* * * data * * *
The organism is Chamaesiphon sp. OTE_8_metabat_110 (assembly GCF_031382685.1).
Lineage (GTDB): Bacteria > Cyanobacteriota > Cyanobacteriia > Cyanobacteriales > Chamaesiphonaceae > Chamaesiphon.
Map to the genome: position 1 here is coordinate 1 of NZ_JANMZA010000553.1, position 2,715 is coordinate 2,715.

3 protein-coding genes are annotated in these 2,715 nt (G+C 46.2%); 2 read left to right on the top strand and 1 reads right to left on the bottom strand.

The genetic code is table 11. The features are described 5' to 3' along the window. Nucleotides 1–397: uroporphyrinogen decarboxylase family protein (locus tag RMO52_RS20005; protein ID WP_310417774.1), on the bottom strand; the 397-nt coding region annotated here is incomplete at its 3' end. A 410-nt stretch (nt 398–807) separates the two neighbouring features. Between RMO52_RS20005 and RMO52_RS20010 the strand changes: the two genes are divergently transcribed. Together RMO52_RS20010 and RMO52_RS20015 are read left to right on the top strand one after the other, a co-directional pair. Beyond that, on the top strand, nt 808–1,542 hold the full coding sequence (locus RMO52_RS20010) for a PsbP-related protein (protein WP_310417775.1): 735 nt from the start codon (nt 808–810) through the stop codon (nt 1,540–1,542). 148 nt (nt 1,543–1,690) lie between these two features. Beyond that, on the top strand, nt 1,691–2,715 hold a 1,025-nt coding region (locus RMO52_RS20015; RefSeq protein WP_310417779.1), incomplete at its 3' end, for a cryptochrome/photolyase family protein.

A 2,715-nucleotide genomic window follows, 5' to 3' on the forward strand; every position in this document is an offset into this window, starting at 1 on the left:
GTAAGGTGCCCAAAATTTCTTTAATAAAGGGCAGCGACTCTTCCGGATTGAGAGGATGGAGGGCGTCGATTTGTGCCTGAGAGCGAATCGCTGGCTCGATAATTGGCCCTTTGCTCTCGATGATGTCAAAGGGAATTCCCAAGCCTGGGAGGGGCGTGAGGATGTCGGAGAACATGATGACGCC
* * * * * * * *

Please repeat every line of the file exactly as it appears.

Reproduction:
The organism is Chamaesiphon sp. OTE_8_metabat_110 (assembly GCF_031382685.1).
Lineage (GTDB): Bacteria > Cyanobacteriota > Cyanobacteriia > Cyanobacteriales > Chamaesiphonaceae > Chamaesiphon.
Map to the genome: position 1 here is coordinate 1 of NZ_JANMZA010000553.1, position 2,715 is coordinate 2,715.

3 protein-coding genes are annotated in these 2,715 nt (G+C 46.2%); 2 read left to right on the top strand and 1 reads right to left on the bottom strand.

The genetic code is table 11. The features are described 5' to 3' along the window. Nucleotides 1–397: uroporphyrinogen decarboxylase family protein (locus tag RMO52_RS20005; protein ID WP_310417774.1), on the bottom strand; the 397-nt coding region annotated here is incomplete at its 3' end. A 410-nt stretch (nt 398–807) separates the two neighbouring features. Between RMO52_RS20005 and RMO52_RS20010 the strand changes: the two genes are divergently transcribed. Together RMO52_RS20010 and RMO52_RS20015 are read left to right on the top strand one after the other, a co-directional pair. Beyond that, on the top strand, nt 808–1,542 hold the full coding sequence (locus RMO52_RS20010) for a PsbP-related protein (protein WP_310417775.1): 735 nt from the start codon (nt 808–810) through the stop codon (nt 1,540–1,542). 148 nt (nt 1,543–1,690) lie between these two features. Beyond that, on the top strand, nt 1,691–2,715 hold a 1,025-nt coding region (locus RMO52_RS20015; RefSeq protein WP_310417779.1), incomplete at its 3' end, for a cryptochrome/photolyase family protein.

A 2,715-nucleotide genomic window follows, 5' to 3' on the forward strand; every position in this document is an offset into this window, starting at 1 on the left:
GTAAGGTGCCCAAAATTTCTTTAATAAAGGGCAGCGACTCTTCCGGATTGAGAGGATGGAGGGCGTCGATTTGTGCCTGAGAGCGAATCGCTGGCTCGATAATTGGCCCTTTGCTCTCGATGATGTCAAAGGGAATTCCCAAGCCTGGGAGGGGCGTGAGGATGTCGGAGAACATGATGACGCC